- When I added 1/2 an Alka-Seltzer tablet, it started to bubble. The bubbles stayed green and the liquid turned light green.
- When I added more Alka-Seltzer,  it kept fizzing and the bubbles got bigger.
- When I added some blue food coloring, it started to fizz and bubble. It looked blue and green.
- After about ten minutes, there was a dark layer of food coloring at the bottom, and the oil was still bubbly. They were little bubbles and a light greenish color. Every once in awhile, a big bubble popped up to the top.
- After 3 or 4 days, I dumped out the bottle because oil started to come through the bottom like it was eating it.  Before I dumped it, there was a big blob of black color at the bottom.  It wasn’t a bubble—it was a big blob filling the bottom of the bottle.  The water and the oil was clear, and the oil was on top of the water.


What I expected to happen:

I thought that the bubbles would just float. I didn’t expect that they would sink to the bottom first.  This must be because a big bubble would float up to the top, after almost all of the littler ones had already done this and popped, I figured out that this must have happened because it had enough gas to get to the top. Also, I kind of thought that the oil and water would combine, because that does happen sometimes when you are cooking.



We talked about how all things (matter) never really go away, but instead they can be part of a never ending cycle of change. We talked about the water cycle, and how water evaporates and goes up into the sky, and then it comes back down again as rain.  We also talked about density, which is how compact matter is. An example is a bubble and a pebble.  They could be the same size, but the pebble is denser and heavier, and will always sink in water, but bubbles will float up to the surface.  So in this experiment the oil floated above the water because it is less dense than the water.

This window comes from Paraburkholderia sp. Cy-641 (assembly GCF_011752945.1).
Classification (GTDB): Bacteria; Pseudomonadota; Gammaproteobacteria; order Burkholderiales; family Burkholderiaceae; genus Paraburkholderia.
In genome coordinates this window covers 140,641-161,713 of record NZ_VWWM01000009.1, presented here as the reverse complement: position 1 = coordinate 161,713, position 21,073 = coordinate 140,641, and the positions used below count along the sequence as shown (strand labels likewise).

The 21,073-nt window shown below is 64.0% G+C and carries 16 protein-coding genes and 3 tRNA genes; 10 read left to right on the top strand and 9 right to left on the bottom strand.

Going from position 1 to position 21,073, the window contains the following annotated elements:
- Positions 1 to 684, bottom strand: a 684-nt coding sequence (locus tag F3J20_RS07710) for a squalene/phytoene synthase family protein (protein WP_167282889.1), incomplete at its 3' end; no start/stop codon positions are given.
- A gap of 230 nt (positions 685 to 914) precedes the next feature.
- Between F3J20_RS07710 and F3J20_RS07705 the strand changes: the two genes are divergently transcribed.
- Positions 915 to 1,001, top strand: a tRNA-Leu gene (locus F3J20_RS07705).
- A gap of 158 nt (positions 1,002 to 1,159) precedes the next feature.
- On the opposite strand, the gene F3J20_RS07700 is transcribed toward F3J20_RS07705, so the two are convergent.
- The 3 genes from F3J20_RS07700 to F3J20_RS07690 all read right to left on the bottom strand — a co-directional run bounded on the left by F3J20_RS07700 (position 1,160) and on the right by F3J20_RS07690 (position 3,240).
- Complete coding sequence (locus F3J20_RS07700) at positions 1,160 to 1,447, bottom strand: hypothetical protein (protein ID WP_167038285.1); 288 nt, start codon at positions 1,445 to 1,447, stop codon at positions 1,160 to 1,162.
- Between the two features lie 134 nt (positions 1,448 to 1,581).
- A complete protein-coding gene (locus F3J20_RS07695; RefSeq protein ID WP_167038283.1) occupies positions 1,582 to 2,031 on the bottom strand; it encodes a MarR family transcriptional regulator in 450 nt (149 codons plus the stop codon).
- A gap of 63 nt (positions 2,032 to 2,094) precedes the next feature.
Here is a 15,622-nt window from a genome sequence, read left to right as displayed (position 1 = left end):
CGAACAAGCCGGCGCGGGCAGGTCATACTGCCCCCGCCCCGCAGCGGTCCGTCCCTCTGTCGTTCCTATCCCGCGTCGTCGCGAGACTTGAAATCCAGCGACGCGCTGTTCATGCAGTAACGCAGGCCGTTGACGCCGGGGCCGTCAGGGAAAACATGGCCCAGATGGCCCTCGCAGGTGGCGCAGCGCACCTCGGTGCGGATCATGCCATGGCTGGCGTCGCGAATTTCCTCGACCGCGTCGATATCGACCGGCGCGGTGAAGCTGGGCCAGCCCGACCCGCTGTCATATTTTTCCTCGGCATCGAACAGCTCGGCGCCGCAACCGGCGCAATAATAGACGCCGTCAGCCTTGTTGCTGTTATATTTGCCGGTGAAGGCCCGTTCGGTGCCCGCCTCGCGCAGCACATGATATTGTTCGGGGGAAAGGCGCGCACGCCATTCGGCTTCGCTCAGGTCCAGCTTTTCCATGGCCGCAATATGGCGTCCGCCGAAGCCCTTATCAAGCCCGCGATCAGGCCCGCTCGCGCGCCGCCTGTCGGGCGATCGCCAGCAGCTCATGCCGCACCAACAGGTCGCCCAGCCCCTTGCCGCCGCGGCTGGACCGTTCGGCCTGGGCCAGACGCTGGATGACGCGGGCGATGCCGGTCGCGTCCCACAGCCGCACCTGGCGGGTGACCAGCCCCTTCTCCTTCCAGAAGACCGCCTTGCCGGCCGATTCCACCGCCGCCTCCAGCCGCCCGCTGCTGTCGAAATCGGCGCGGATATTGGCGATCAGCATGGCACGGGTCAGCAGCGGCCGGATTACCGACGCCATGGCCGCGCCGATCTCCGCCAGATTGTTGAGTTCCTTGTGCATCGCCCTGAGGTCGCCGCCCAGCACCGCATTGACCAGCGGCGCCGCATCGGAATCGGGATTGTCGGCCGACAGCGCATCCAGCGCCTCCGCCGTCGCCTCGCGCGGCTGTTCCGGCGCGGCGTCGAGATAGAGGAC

Diaper Science

by Nikiah Berry – Belmont


As a science experiment, I tested different types of diapers to see which one is most absorbent. I tested these three brands: Huggies, Luvs, and Parent’s Choice.



I think that after testing these diapers, Huggies with be the most absorbent because they are advertised all over the TV. I think that Parent’s Choice will be the least absorbent.



Diapers, water, and a bin



1 – Collect materials
2- Take diaper #1 and pick apart all the cotton.
Put all the cotton in a bin.

3- Shake about 4 times to get the powder away from the cotton. When done shaking then put all the cotton in trash. There should be only powder in the bin.

4- Pour one pitcher of water into the bin with the diaper powder.

5- Observe what happens.

Feel diaper power & water mixture with hands.

6-Record observations.

7-Repeat steps 2-6 for other two diaper brands.



I noticed that the Luv diaper brand were the most absorbent.

The Huggies brand were pretty absorbent, but less absorbent the Luvs.

I noticed that Parent’s Choice brand were the least absorbent of the three.



After doing all this test I came to conclusion that Luvs is the most absorbent diaper. I use Luvs already and will continue to using them.


Thinking about Government, by Passages student Amber Burns

Posted on Wednesday April 12, 2017

statue     When I started learning about U.S. history and citizenship, I thought it was going to be really hard. Now I’m glad I know more about what the state spends and how all the money is used, and more about the history of civil and voting rights.

I didn’t realize that even after women got the right to vote in 1920, they still couldn’t do much else. I didn’t know women needed permission to have a bank account and they couldn’t have birth control without their husband’s permission. That explains why families used to be so much bigger.  My grandfather wouldn’t allow my grandmother to use birth control and she had seven kids. I kind of knew about how minorities didn’t have many legal rights until the 1950s and 60s, but I didn’t know that you could literally be killed for trying to vote, or for eating at a lunch counter, going to an all-white school, or basically just leaving your part of town. I didn’t know that it was significantly after everyone else, in 1948, that all Native Americans got the right to vote. I never really thought about this. I just thought everyone had the right to vote.